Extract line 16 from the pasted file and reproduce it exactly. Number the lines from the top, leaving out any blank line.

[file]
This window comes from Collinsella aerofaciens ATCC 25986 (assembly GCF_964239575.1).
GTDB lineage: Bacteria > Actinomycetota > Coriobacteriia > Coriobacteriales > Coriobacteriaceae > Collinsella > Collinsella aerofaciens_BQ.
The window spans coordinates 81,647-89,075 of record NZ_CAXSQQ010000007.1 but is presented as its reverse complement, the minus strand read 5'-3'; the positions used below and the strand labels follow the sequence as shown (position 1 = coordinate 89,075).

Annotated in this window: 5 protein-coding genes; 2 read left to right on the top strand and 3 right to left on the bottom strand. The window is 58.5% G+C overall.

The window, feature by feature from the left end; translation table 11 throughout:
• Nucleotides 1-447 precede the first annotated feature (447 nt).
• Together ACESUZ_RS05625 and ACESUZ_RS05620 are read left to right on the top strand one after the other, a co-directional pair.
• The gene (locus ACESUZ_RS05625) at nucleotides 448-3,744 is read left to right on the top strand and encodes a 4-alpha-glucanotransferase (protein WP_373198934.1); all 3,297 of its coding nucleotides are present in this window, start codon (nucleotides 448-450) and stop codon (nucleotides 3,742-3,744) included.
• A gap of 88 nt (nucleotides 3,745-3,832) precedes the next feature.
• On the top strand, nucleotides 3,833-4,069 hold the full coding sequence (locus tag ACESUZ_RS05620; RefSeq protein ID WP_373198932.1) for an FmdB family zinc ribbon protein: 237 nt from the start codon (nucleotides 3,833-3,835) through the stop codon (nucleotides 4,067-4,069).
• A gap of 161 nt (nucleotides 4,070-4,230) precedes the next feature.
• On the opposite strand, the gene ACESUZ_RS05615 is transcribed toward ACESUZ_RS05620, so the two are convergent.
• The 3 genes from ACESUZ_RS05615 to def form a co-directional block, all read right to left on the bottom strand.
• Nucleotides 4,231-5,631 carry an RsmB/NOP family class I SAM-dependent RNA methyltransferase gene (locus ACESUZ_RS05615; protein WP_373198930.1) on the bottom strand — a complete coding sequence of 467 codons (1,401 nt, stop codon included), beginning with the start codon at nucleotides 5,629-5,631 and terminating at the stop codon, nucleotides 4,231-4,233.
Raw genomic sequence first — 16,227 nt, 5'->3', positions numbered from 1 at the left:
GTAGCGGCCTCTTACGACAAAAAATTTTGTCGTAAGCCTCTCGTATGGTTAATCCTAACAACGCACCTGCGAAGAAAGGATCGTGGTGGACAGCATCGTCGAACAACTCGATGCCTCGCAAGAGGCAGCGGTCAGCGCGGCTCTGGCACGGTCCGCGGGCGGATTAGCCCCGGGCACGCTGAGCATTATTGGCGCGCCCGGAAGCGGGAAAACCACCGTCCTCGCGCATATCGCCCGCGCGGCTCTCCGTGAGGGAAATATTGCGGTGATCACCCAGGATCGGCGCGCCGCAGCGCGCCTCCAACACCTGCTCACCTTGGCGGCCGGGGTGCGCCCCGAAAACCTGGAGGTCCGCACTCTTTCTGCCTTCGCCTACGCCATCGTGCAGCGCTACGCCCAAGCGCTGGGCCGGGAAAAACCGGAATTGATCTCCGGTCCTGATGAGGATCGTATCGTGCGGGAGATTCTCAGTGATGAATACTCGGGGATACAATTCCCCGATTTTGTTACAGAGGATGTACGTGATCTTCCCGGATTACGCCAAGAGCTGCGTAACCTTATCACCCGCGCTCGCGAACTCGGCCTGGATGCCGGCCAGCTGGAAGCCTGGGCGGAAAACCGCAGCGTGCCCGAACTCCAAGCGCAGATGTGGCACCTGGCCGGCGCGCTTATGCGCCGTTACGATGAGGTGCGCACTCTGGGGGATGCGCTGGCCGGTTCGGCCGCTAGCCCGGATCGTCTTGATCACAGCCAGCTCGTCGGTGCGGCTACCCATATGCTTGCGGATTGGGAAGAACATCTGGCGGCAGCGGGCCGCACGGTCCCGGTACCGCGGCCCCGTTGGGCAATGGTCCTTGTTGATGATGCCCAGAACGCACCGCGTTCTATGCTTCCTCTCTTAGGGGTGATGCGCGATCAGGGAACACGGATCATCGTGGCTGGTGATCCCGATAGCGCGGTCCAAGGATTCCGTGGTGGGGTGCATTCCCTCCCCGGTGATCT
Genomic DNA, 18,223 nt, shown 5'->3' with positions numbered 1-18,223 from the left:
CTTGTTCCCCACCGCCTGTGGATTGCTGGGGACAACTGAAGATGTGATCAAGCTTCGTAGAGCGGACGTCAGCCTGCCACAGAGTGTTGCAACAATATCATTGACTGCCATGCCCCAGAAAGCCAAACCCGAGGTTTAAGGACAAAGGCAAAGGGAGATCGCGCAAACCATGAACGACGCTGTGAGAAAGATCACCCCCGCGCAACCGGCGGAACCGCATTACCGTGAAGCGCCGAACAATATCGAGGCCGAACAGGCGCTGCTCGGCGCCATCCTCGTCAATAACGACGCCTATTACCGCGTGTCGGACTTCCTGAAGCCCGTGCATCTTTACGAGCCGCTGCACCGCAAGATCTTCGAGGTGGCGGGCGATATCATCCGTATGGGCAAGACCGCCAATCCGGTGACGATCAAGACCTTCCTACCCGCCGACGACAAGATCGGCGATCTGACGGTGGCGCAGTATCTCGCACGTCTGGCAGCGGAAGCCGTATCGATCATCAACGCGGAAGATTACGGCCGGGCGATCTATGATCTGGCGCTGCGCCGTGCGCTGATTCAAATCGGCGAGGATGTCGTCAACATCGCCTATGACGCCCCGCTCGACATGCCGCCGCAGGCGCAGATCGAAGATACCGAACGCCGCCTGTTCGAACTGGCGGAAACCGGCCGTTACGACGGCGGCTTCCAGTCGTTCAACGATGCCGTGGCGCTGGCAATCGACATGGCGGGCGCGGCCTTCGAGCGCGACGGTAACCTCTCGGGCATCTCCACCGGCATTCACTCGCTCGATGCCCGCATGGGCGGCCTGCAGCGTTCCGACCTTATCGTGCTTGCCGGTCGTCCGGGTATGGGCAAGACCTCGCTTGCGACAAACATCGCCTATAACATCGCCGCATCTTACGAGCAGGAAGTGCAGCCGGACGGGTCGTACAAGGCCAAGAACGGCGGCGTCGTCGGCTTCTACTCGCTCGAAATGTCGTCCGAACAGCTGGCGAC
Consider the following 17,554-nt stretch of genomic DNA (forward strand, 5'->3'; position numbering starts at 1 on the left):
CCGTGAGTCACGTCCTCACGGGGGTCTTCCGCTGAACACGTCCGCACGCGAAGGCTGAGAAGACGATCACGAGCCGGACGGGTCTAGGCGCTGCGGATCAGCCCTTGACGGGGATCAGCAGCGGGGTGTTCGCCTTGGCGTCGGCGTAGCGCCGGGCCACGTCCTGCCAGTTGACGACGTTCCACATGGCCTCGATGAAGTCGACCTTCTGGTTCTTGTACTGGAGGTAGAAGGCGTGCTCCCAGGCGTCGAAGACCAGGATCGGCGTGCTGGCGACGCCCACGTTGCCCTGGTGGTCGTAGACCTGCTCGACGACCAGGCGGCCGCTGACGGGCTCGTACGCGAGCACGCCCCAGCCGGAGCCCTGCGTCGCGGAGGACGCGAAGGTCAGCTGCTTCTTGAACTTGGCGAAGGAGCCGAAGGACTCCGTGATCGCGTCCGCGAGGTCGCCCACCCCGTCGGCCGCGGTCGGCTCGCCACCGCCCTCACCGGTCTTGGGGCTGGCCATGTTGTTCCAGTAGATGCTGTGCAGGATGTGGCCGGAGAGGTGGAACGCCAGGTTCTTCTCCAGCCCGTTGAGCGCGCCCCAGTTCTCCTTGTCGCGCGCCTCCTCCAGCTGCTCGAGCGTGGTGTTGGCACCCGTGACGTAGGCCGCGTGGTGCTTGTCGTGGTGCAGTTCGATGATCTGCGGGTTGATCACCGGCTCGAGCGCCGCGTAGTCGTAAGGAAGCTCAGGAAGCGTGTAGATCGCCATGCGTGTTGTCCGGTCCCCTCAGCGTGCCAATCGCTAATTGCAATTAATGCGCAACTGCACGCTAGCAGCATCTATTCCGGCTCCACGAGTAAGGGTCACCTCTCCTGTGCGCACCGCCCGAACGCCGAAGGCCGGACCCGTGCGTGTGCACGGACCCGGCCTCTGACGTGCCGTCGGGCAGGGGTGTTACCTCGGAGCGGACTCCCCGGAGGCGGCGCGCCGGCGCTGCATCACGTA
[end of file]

GTAGCGGCCTCTTACGACAAAAAATTTTGTCGTAAGCCTCTCGTATGGTTAATCCTAACAACGCACCTGCGAAGAAAGGATCGTGGTGGACAGCATCGTCGAACAACTCGATGCCTCGCAAGAGGCAGCGGTCAGCGCGGCTCTGGCACGGTCCGCGGGCGGATTAGCCCCGGGCACGCTGAGCATTATTGGCGCGCCCGGAAGCGGGAAAACCACCGTCCTCGCGCATATCGCCCGCGCGGCTCTCCGTGAGGGAAATATTGCGGTGATCACCCAGGATCGGCGCGCCGCAGCGCGCCTCCAACACCTGCTCACCTTGGCGGCCGGGGTGCGCCCCGAAAACCTGGAGGTCCGCACTCTTTCTGCCTTCGCCTACGCCATCGTGCAGCGCTACGCCCAAGCGCTGGGCCGGGAAAAACCGGAATTGATCTCCGGTCCTGATGAGGATCGTATCGTGCGGGAGATTCTCAGTGATGAATACTCGGGGATACAATTCCCCGATTTTGTTACAGAGGATGTACGTGATCTTCCCGGATTACGCCAAGAGCTGCGTAACCTTATCACCCGCGCTCGCGAACTCGGCCTGGATGCCGGCCAGCTGGAAGCCTGGGCGGAAAACCGCAGCGTGCCCGAACTCCAAGCGCAGATGTGGCACCTGGCCGGCGCGCTTATGCGCCGTTACGATGAGGTGCGCACTCTGGGGGATGCGCTGGCCGGTTCGGCCGCTAGCCCGGATCGTCTTGATCACAGCCAGCTCGTCGGTGCGGCTACCCATATGCTTGCGGATTGGGAAGAACATCTGGCGGCAGCGGGCCGCACGGTCCCGGTACCGCGGCCCCGTTGGGCAATGGTCCTTGTTGATGATGCCCAGAACGCACCGCGTTCTATGCTTCCTCTCTTAGGGGTGATGCGCGATCAGGGAACACGGATCATCGTGGCTGGTGATCCCGATAGCGCGGTCCAAGGATTCCGTGGTGGGGTGCATTCCCTCCCCGGTGATCT